Monday Madness: Household Hacker Hoax

The internet is a wonderful thing – it puts information at everyone’s fingertips. What it also does is enable complete idiots to put out information and make a whole lot of people think that it is true. Have you seen the video about how to charge an iPod with just Gatorade and an onion? Well, sit down my friends, watch a couple quick videos, and get ready for some Monday Madness.


Yes, charge an iPod with an onion! What the evil power company conglomerates don’t want you to know! Straight from the “Household Hacker” to you. All you need to do is:

  • Poke holes in a (white) onion
  • Soak it in Gatorade for half an hour.
  • Remove it and dry it off.
  • Get out your iPod, plug in the USB power cable, and,
  • Shove the USB plug into the onion and voila! Your iPod will now charge for 15 minutes!

Brilliant – I simply don’t know what I would do without this simple trick. This will really come in handy in those airports that don’t have power plugs. Just pack along an onion, buy some Gatorade and sit back as your iPod juices up!

(Word on the street is this is the method Senator Larry Craig used to keep his phone on vibrate setting indefinitely on those long Minneapolis Airport layovers.)
Wait, you don’t believe me? Well fine, watch the video, and you’ll have absolute scientific proof that it works.

The Video.

You see? If it’s a video on the internet, then it works. By golly. Forget that the wires disappear behind the iPod and could have been two different wires. Off-camera, the wire could have been plugged in to a computer, or was a wall-plug charger or something. But that doesn’t change what I saw. And I know what I saw. And I saw the iPod… well… do something, I mean, it was hard to make out. But I saw it.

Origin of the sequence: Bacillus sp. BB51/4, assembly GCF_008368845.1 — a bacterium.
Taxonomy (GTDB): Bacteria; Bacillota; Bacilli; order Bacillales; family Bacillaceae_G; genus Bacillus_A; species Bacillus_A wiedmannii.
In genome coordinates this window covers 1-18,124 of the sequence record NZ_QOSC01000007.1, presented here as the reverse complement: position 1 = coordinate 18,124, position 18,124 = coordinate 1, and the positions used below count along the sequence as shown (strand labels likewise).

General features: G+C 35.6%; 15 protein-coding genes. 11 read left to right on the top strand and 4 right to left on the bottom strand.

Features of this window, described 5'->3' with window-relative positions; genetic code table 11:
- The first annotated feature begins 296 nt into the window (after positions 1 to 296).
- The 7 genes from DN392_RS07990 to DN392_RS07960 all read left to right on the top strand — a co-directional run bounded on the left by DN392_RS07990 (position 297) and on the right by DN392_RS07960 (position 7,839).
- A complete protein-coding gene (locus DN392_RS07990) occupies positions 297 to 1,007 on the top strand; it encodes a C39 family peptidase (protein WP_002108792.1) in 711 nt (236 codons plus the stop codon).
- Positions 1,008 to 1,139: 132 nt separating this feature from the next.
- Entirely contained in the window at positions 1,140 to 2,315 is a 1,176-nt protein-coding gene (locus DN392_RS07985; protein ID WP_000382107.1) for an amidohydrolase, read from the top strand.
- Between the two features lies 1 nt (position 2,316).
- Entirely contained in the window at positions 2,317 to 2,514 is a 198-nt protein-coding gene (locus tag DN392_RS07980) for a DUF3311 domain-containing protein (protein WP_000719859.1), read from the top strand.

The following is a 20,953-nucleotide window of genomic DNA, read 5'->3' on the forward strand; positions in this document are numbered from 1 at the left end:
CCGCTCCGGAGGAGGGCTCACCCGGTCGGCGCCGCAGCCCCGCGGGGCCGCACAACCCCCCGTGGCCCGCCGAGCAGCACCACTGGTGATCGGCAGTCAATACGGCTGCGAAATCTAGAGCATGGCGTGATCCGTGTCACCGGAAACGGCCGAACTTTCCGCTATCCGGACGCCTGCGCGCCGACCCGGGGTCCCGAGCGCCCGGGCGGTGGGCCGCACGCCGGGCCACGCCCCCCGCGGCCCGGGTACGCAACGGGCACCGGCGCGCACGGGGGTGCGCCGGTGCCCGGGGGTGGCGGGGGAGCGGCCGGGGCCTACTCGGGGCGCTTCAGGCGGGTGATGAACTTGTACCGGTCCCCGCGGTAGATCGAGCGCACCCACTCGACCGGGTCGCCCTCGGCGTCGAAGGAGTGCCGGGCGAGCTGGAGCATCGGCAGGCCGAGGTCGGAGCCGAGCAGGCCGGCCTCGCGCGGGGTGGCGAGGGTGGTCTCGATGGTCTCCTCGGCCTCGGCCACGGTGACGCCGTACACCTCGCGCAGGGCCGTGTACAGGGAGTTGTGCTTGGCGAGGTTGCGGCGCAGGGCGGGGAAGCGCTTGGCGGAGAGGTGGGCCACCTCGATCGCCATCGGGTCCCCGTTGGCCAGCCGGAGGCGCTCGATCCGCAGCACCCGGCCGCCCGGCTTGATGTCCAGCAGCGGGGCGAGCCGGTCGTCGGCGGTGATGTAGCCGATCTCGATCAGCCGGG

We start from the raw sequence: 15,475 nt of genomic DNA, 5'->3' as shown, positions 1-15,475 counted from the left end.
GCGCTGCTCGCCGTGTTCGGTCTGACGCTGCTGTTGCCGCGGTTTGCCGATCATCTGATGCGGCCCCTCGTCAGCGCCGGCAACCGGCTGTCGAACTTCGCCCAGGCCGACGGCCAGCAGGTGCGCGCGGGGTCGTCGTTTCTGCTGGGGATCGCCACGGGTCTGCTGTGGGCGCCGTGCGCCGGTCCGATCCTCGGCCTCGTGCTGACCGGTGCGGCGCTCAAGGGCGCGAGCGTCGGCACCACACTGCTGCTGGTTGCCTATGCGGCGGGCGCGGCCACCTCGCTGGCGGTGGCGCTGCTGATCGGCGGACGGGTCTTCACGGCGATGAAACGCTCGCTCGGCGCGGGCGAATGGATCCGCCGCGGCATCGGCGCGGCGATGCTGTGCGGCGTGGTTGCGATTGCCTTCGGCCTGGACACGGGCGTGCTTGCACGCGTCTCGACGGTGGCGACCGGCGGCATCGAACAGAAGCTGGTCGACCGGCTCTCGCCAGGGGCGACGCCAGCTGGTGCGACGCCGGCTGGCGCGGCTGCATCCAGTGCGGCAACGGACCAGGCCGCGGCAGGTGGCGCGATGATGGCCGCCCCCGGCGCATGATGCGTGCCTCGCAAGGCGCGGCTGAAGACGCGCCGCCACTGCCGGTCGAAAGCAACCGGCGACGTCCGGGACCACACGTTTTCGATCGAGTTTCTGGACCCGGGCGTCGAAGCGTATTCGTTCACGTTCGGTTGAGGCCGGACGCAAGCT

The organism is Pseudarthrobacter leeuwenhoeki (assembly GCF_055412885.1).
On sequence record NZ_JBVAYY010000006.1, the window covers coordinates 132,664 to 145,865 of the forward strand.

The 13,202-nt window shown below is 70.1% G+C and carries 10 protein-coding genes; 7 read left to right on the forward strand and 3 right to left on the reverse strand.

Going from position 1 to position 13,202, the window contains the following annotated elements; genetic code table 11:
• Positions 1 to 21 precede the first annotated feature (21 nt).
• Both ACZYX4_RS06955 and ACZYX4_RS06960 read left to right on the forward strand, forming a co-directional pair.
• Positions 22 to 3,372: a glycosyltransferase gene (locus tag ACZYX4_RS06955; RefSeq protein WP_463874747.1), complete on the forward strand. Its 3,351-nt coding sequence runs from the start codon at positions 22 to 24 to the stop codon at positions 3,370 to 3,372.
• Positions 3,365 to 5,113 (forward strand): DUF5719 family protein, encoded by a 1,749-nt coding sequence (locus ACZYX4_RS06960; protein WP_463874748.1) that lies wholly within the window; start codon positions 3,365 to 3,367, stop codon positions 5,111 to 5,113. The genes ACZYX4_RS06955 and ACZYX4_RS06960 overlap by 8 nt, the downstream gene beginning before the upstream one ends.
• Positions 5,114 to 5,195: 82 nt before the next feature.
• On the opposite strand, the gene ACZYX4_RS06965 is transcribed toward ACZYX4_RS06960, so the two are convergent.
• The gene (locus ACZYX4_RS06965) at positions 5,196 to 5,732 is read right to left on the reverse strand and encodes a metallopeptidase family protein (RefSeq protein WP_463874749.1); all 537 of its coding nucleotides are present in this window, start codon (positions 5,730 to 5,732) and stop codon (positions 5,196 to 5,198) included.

How did they achieve such a feat? Do the iPod hackers know about it? Will the next firmware prevent this from happening? Read on!

The simple fact is that many fruits and vegetables have the potential to create electricity. You’ve seen it with lemons and potatoes powering light bulbs (actually they don’t make enough power) and little tiny motors powering fans. All you need to do is insert pieces of metal into a lemon, for example, and presto! Electricity!

Well, not quite. The two electrodes have to be different metals, such as Zinc and Copper, otherwise it wouldn’t create an electrical potential. What you’re making is a Galvanic Cell, which uses the corrosion of two electrically-linked metals to create a flow of electrons between them. Thus, electricity. In the process of destroying one (or both) of the metals, you generate some power. The voltage produced depends on the difference in electrode potentials of the two metals.
Now a USB plug has two contacts inside that are used to power devices, like your iPod. These contact are the exact same metal. Often copper or maybe even gold. No matter what the metal, the difference between the electrical potentials of the two metals will always be zero – because they’re the same metal! All that’s going to happen is your shiny new USB plugs will corrode in the solution of onion acids and Gatorade electrolytes.